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Progressive Muscle Relaxation against stress and migraine

Stress makes muscles tense. In turn, tense muscles send alarm signals to the brain. So, one gets into a vicious circle: tense muscles send danger signals to the brain, anxious thoughts arise in the mind, which lead to new tension in the body, which leads to chronic stress and exhaustion.

Evolutionarily, humans relieved muscle tension from stress through inevitable physical activity: running away or confronting danger. In the modern human body, stress often finds no release and remains in the body in the form of muscle tension for a long time.

Norbu App have added a new exercise «Get into Recoursegul state» part of which is based on PMR and aimed at breaking this vicious circle. The exercise imitates the evolutionary mechanism of stress relief by alternating between muscle tension and relaxation.

About Progressive Muscle Relaxation 

Progressive muscle relaxation (PMR) is an anxiety-reduction technique first introduced by American physician Edmund Jacobson in the 1930s.The technique involves alternating tension and relaxation in all of the body’s major muscle groups.

If you have an anxiety disorder, such as generalized anxiety disorder or social anxiety disorder (SAD), your muscles are probably tense quite often. By practicing PMR, you will learn how a relaxed muscle feels different from a tense muscle.

If you practice this technique correctly, you may even end up falling asleep. If so, congratulate yourself on obtaining such a deep level of relaxation, and for the work that you did up to that point.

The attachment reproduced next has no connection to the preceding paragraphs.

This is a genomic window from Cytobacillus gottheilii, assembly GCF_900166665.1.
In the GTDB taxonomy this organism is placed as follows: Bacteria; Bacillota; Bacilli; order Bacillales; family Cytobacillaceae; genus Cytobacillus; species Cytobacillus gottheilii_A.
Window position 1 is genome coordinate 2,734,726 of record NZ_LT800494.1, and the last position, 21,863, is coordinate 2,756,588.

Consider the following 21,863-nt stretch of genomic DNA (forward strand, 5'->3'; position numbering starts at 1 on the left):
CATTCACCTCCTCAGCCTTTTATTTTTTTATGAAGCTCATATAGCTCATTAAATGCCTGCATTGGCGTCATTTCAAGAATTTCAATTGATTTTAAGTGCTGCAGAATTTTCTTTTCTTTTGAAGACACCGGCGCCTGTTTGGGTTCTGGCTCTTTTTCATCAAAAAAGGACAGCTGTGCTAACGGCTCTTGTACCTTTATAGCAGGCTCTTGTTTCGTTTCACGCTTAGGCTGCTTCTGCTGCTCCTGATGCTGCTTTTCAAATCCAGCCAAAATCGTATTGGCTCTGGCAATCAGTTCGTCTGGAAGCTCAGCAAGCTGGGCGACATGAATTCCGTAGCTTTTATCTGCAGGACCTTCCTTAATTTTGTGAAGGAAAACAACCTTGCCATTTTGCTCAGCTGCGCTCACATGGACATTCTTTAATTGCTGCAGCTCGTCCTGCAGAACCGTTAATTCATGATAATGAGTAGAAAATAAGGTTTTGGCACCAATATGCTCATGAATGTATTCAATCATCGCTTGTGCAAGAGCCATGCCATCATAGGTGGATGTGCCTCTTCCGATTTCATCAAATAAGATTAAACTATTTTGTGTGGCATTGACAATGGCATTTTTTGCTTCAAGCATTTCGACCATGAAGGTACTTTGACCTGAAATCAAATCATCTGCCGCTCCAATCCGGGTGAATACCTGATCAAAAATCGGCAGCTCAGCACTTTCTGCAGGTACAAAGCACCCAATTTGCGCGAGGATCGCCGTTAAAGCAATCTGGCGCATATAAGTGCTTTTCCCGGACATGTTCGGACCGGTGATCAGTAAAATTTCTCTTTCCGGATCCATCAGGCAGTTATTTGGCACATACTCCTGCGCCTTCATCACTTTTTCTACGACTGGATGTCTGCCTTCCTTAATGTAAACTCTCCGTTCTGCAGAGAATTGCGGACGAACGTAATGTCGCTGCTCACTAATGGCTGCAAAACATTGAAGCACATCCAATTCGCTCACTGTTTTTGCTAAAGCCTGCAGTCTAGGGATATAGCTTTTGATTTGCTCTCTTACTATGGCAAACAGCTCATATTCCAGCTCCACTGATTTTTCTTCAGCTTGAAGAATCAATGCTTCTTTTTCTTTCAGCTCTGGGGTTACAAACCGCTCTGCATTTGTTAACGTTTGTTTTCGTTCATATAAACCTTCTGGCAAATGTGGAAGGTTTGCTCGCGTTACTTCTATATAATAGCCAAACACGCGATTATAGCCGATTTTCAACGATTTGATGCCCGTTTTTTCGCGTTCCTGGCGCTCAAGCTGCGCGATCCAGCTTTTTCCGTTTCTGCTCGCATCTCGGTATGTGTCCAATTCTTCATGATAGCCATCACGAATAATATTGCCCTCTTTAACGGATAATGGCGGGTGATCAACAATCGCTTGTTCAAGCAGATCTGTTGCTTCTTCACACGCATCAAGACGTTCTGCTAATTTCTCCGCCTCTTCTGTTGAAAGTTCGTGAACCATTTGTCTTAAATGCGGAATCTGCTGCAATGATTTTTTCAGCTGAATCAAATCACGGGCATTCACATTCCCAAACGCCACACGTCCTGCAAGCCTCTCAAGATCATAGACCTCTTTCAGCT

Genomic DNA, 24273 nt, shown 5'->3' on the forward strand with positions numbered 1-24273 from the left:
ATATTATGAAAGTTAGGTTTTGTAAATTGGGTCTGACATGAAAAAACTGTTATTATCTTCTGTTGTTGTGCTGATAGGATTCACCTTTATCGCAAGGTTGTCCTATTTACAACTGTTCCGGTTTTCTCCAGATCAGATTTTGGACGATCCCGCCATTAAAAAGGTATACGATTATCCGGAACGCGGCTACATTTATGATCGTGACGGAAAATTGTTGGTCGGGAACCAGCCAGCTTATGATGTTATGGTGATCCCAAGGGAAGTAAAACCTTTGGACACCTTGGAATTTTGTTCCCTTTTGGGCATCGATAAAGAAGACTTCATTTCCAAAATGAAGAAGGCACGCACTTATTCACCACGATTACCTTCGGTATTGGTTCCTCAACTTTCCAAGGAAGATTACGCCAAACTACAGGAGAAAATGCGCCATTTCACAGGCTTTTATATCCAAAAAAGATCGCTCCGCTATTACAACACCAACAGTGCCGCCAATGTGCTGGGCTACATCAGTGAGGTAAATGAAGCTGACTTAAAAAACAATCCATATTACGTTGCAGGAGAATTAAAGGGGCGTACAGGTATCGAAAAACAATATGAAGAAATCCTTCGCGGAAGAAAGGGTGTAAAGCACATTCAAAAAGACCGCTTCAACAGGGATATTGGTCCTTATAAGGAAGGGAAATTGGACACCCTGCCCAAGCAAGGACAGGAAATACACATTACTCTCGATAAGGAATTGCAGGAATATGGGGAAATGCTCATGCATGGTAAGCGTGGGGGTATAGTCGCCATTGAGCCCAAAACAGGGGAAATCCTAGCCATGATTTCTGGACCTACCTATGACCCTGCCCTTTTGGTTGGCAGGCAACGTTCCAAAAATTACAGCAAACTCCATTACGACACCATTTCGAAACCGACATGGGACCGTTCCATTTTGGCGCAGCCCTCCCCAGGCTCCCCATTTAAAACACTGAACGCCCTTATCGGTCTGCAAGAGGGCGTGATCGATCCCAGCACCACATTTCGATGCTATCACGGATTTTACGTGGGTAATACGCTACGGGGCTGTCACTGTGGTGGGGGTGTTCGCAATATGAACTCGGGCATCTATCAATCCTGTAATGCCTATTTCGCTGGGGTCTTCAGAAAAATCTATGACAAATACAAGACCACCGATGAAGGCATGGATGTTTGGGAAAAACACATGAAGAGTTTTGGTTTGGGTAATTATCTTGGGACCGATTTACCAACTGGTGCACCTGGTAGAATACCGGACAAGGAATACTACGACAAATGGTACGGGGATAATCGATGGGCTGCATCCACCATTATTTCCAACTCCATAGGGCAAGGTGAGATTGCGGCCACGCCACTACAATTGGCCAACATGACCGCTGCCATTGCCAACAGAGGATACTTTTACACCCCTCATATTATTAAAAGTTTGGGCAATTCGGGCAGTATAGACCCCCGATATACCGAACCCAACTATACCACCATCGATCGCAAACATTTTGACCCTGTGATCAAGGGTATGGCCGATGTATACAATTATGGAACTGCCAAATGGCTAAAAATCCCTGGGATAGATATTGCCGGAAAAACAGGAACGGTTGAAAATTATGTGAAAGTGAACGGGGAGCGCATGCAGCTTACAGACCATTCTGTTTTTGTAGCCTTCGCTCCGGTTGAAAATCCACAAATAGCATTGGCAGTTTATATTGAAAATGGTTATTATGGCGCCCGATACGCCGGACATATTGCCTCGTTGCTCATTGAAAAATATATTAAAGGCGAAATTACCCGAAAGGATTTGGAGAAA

Uses for Progressive Muscle Relaxation

Progressive muscle relaxation can be helpful for a range of reasons, including:

  • Anxiety
  • High blood pressure
  • Lower back pain
  • Migraine
  • Muscle tension
  • Neck pain
  • Stress

Chronic stress and anxiety can contribute to various health problems. Health complications linked to chronic stress include depression, diabetes, heart disease, and irritable bowel syndrome.

Progressive muscle relaxation can also be part of a toolbox of stress management techniques that can improve health and well-being in the long term.

Whole-body technique


  1. Bring your attention to your feet.
  2. Point your feet downward, and curl your toes under.
  3. Tighten your toe muscles gently, but don’t strain.
  4. Notice the tension for a few moments, then release, and notice the relaxation. Repeat.
  5. Become aware of the difference between the muscles when they’re tensed and when they’re relaxed.
  6. Continue to tense and relax the leg muscles from the foot to the abdominal area.


  1. Gently tighten the muscles of your abdomen, but don’t strain.
  2. Notice the tension for a few moments. Then release, and notice the relaxation. Repeat.
  3. Become aware of the difference between the tensed muscles and the relaxed muscles.

Shoulders and neck

  1. Very gently shrug your shoulders straight up towards your ears. Don’t strain.
  2. Feel the tension for a few moments, release, and then feel the relaxation. Repeat.
  3. Notice the difference between the tensed muscles and the relaxed muscles.
  4. Focus on the neck muscles, first tensing and then relaxing until you feel total relaxation in this area.

You can try this practice for yourself right now in the “Get into a Resourceful State” exercise in the Norbu app